Then our conversation continues, and by and by, I find out that Leeway and the Bad Brains are playing over at CBGB’s, which is literally right down the street! I start freaking out. Now these bands may not mean anything at all to you, the reader, but they sure as hell mean a lot to me. They also define an era in my life. They were bands that spoke to me. They helped me find a place when I was a skinny, dreadlocked, baggy-pants wearing, skater/surfer punk-rock kid in a rural town in South Carolina. They were part of my soundtrack that constantly played through my adolescence (no pun intended).
      In all honesty, I battled with the desire to run down to CB’s to check out the show, and probably would have dipped out on our own show to see it, but obviously, a sold-out show at Irving Plaza took precedence, and I had to let it go… I was about to miss another opportunity to see two bands that influenced me greatly.
      Today in Philly, the feeling of purpose grew stronger. As we were getting ready for our set, I look out at a sold-out TLA. Kids packed in and got ready for something to happen. We were busy, taking care of all the stuff that needed doing, from sitting behind that merch table, loading in, and basic guitar tech stuff, when finally it was time to all come together and rock. It may not have been our best set ever, but I can honestly say that we gave them all that we had at that moment.
After the set, we’re rushed off stage and into the alley behind the club where we’re parked to load up. I look around, and it hits me as soon as I see a nice handful of great friends crowded around our trailer. These are friends who live hundreds of miles away from Columbia, South Carolina. These are people who live hundreds of miles from each other… And more importantly, we are all hundreds of miles away from anywhere that we “should” be….but we were all there. These were folks that put on shows for us many years ago. They were people that played in other bands we toured with. They were people who loved the music that we play. All these friends, and we all had one major thing in common. It was punk rock and hardcore. Through punk rock, we’ve shared thousands of miles and endless smiles along the road that meanders between Houses of Blues, houses of Ill Repute, houses that we crashed in, and houses that we all played in. Dudes that all came together to just say “Yo… What’s up bro?” even for just a few hours in an alleyway in downtown Philadelphia. These guys and gals make up our home away from home, and our extended family, that we see sometimes more than our own families.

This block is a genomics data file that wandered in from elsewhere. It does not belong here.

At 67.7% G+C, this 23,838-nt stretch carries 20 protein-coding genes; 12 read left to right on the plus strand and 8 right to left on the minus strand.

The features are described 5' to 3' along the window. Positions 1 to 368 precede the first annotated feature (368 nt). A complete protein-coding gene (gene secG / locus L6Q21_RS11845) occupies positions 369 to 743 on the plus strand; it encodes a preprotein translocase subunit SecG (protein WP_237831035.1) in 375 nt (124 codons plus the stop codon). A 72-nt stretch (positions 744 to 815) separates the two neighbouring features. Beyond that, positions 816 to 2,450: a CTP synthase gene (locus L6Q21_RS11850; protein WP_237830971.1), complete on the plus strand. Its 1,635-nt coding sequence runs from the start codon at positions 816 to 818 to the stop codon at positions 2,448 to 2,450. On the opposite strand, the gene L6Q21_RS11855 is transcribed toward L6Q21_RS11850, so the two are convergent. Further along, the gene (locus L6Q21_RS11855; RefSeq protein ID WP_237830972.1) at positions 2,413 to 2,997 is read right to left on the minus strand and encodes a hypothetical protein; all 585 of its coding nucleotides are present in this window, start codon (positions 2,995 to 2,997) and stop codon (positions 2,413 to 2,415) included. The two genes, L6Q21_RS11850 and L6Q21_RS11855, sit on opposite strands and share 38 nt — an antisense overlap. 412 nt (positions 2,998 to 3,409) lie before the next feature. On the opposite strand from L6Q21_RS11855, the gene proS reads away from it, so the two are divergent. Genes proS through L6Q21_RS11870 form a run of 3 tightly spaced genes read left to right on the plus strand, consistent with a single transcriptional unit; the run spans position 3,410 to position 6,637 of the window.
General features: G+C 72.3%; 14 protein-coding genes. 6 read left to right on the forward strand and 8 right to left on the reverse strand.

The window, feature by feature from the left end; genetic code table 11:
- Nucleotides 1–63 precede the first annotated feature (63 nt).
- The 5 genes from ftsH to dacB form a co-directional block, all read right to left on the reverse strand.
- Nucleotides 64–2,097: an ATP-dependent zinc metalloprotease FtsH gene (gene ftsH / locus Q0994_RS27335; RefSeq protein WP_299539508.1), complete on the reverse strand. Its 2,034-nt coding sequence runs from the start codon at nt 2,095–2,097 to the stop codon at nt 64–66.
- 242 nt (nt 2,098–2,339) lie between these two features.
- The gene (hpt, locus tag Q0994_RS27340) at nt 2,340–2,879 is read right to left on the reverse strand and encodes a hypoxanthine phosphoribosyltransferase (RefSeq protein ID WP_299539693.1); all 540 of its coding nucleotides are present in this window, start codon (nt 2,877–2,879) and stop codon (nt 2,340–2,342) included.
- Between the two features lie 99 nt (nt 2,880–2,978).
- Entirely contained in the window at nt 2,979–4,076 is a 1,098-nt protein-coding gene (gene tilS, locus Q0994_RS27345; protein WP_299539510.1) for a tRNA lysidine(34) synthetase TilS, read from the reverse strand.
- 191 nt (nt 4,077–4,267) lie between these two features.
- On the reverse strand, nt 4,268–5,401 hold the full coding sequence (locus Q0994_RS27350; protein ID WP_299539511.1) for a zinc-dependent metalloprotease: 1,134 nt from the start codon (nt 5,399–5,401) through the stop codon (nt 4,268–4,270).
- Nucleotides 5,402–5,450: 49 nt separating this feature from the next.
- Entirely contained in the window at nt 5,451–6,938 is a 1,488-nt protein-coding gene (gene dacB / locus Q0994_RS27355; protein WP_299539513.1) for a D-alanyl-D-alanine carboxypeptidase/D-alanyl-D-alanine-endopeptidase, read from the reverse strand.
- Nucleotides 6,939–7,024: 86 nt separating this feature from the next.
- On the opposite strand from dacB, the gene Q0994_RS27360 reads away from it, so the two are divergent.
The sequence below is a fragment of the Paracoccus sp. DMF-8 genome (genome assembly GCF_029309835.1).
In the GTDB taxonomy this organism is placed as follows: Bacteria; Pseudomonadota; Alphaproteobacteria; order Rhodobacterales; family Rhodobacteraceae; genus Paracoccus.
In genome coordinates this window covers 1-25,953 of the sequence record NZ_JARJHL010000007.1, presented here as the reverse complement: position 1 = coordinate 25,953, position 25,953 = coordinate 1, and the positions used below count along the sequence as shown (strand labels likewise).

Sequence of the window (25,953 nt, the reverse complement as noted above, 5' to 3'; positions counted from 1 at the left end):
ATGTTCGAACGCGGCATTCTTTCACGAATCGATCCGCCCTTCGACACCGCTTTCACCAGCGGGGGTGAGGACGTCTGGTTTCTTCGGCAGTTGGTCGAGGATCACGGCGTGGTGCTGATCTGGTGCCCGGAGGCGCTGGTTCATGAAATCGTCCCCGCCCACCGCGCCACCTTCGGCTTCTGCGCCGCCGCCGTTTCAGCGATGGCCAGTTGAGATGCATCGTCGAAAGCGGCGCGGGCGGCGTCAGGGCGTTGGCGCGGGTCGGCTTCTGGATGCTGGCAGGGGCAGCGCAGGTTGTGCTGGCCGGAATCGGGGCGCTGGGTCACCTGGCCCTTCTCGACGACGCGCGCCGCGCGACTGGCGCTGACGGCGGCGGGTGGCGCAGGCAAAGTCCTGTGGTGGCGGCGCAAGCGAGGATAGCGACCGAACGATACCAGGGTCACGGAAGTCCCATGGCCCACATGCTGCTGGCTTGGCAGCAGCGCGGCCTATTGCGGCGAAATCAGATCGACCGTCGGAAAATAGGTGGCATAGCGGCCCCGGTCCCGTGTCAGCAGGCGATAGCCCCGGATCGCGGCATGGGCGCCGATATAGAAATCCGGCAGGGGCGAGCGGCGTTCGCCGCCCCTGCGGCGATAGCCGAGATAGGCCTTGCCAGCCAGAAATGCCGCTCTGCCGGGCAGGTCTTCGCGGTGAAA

With this in mind, it was coming together. I realized for the first time in a long time, that we have a chance to be that band for the 1000 kids inside. We had a chance to be the soundtrack for these people who are certainly struggling to find their place in the world. We had a chance to be part of a soundtrack that could help these kids feel something that the rest of society cannot tell them. We had a chance to be part of an era of these kids’ lives. With all of the faces in the crowd, the chances are pretty good that someone has been moved by five dudes from S.C. at least for 30 minutes of one day. Maybe they will even be so moved as to get a guitar or a drumset. Maybe they will start a band. God forbid, but maybe one day they will go on a tour. They will be hungry, broke, and lost, but they also may get that one moment of clarity that is very elusive and visits very sporadically and very temporarily. They too may feel it. They may find the reason that they are here too, like I’m feeling right now. For dudes like us, we won’t find it in an office. We won’t find it at a country club. We find it in sketchy alleyways, in smoky bars, and in busted-down vans pulling anxious trailers with friends making music. -David Sease

02.27.06  Philadelphia
Hey, this is John Albrecht again. My good buddy Chris from high school came out to the show last night at TLA. Sold out in advance, 900-something tickets. Last time I was at this place was on my first tour, way back in 2003 with a band called Boxing Day. The show went well, even though the board had a channel crap out in the first song, and I didn’t really have enough compressors and gates for my usual setup, but it wasn’t really that big of a deal. I love South Street. Lots of cool bars and restaurants, interesting shops, and street performers. After the set, Chris and I started pounding back shots around the neighborhood. We even walked down to Penn’s Landing and drank on the big ass pirate-looking restaurant ship. Long story short, we got shitfaced. I seem to remember trying to get onto the old WWII submarine but the gate was locked and I was too drunk to climb over it. And according to the pictures on my digital camera, Chris was climbing on the rigging of the restaurant ship at some point.